More time needed to fix issues so Malaysia's GE14 unlikely this year: Sin Chew Daily columnist

A truck carrying harvested oil palm passing through Felda Sahabat plantation in Lahad Datu in Sabah, East Malaysia on Feb 20, 2013. Felda settlers are a crucial support base for Umno and there has been much unease over recent losses at its FGV unit.
A truck carrying harvested oil palm passing through Felda Sahabat plantation in Lahad Datu in Sabah, East Malaysia on Feb 20, 2013. Felda settlers are a crucial support base for Umno and there has been much unease over recent losses at its FGV unit.PHOTO: REUTERS

PETALING JAYA(SIN CHEW DAILY/ASIA NEWS NETWORK) - An increasing number of people are believing that the 14th Malaysian general election will not be held this year, because Umno leaders are still troubled by a host of political and economic issues while the general public still lack a "feel good" sense.

Among the political headaches include the strong backlash from follow-up developments of the 1Malaysia Development Bhd (1MDB) fund scandal, involving palm oil producer Felda Global Ventures (FGV) that will hurt the fundamental support base of Felda settlements, and the ambiguous attitudes of Malay voters.

The US Justice Department's latest court filing has been detrimental to Umno in two ways: the RM2.6 billion (S$842 million) and the mention of "wife of Malaysian Official 1" for a total of 13 times.

Umno leaders are now attempting to describe DOJ's action as intervention by foreign forces and political conspiracy linked to the opposition.

The Malay media only reported Umno ministers' denial and counter-attacks, and we have no way of knowing how much the actual information has reached the village folks. However, urban folks are more open to a variety of information sources and the DOJ's move is poised to leave a negative mark on ruling coalition Barisan Nasional's (BN) electoral preparations in cities and towns.

Meanwhile, the FGV issue will not get resolved in a short time by replacing the chairman.

Prime Minister Najib Razak has appointed Telekom Malaysia's chairman Sulaiman Mahbob as FGV's acting chairman, while former FGV chairman Isa Samad is now acting chairman of Land Public Transport Commission (Spad).

Obviously this is a form of political compromise, as the Umno leadership is concerned about possible backlash from the grassroots by removing Tan Sri Isa, given the fact that he is the MP for Jempol in Negeri Sembilan.

Such an arrangement will avert a possible conflict, but what should come first is the feelings of the people and not pushing the problem from one institution to another.

What about the destiny of the four senior FGV personnel? Will FGV's business improve within a year? The Malaysian Anti-Corruption Commission (MACC) must also clarify the reports of internal corruption within FGV as well as CEO Zakaria Arshad's accusation against the board of directors.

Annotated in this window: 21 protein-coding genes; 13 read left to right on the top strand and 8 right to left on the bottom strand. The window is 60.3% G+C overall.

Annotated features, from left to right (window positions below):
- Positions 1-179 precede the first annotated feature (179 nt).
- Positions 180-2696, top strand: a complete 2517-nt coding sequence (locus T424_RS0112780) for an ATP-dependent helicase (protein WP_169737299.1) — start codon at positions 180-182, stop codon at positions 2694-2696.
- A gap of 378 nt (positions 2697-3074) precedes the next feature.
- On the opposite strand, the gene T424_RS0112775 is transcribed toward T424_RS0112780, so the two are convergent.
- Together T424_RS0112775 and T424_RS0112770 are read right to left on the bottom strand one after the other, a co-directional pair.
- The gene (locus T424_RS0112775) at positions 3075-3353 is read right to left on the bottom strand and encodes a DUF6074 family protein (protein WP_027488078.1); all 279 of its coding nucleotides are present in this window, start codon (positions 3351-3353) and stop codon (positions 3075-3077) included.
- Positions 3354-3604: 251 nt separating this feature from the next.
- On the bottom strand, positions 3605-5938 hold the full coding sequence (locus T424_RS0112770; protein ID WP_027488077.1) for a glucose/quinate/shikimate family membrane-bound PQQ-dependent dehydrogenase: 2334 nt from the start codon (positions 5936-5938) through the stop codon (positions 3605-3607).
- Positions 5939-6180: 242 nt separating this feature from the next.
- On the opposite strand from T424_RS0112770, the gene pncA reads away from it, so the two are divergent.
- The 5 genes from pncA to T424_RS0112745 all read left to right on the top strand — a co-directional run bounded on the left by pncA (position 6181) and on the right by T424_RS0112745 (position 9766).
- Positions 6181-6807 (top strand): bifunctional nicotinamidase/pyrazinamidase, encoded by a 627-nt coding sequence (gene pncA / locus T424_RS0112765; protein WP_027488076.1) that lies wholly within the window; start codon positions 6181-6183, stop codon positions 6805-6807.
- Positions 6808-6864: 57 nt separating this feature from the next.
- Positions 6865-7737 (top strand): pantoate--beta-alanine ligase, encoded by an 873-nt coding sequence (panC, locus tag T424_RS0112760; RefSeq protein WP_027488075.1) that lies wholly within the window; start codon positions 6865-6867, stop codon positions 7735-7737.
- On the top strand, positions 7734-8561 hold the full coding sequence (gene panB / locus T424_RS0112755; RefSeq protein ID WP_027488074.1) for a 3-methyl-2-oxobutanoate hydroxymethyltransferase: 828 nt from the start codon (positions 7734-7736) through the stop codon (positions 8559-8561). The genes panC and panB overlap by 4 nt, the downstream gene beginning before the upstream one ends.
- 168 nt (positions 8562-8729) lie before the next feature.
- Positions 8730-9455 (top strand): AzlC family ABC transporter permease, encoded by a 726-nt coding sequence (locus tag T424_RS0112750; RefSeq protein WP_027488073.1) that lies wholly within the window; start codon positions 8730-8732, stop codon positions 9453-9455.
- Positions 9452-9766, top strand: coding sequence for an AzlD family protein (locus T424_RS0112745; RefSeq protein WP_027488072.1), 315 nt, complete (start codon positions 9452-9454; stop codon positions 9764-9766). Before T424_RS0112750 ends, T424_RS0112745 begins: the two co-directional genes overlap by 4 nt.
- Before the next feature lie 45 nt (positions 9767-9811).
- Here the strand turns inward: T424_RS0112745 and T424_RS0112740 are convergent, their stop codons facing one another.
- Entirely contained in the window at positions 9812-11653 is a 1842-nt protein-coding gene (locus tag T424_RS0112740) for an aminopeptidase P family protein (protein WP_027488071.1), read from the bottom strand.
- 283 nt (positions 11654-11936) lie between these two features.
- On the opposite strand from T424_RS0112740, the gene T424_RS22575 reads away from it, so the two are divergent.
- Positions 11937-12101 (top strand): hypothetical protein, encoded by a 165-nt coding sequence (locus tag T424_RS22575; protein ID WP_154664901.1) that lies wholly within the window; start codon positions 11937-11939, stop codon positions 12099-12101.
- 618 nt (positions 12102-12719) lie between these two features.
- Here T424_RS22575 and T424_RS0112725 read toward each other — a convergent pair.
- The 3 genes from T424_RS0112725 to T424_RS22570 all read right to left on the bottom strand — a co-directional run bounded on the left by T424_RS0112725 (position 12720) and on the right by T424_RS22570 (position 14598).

The biggest problem in the country's economy lies with the fact that the people do not feel the robust economic expansion (5.6 per cent growth in the first quarter), but the constantly rising prices that have taken a heavy toll on the purchasing power of the lower and middle income groups.

The government dug a total of RM41.2 billion (S$13.3 billion) in goods and service tax (GST) from the consumers' pockets last year, resulting in a cash crunch in the market. Shockingly, the Customs Department planned to impose the 6 per cent GST on more than 60 food items under seven categories with effect from July 1. Fortunately the decision has been reversed.

It may have had the intention of imposing GST on food items as a result of unsatisfactory tax collection this year. Nevertheless, potato, maize, noodles etc are everyday items and the department has lacked political sensitivity in this matter.

Meanwhile, the Internal Revenue Board  (LHDN) is aggressively going after tax evaders, and this has dampened the overall business environment because high-income individuals strive to take a low profile lest they are targeted by LHDN.

Even civil servants who have been well taken care of by the government are feeling the pinch, affecting their confidence towards BN.

I personally feel that Umno leaders will need a little more time to fix the economy and politics before finalising the election date.

Firstly, the 60th Merdeka (independence) celebrations and SEA Games will help dilute the negative sentiment while the mega projects begin to take form, including the MRT and East Coast Rail Line (ECRL) projects which make perfect subjects for BN's propaganda.

The visit by Chinese President Xi Jinping and Alibaba Group founder Jack Ma in October are expected to bring some good news, including possible breakthrough in the KL-Singapore High Speed Rail project and the participation of 1,500 SMEs in the Digital Free Trade Zone (DFTZ).

Datuk Seri Najib is also expected to introduce people-friendly measures when tabling the 2018 Budget on Oct 27.

That said, BN is encountering funding problems in creating that "feel good" atmosphere. It needs cash to launch its political agenda and implement economic stimulation measures.

Mr Najib is a very cautious, risk-averse man. The loss of seats by the Conservative Party of British Prime Minister Theresa May in early June in a hastily conducted election should serve as a warning.

Given the fact that political and economic developments have not progressed as anticipated, it is very likely that he will once again wait until the last minute before he dissolves Parliament.

To us, it will be another long wait ahead.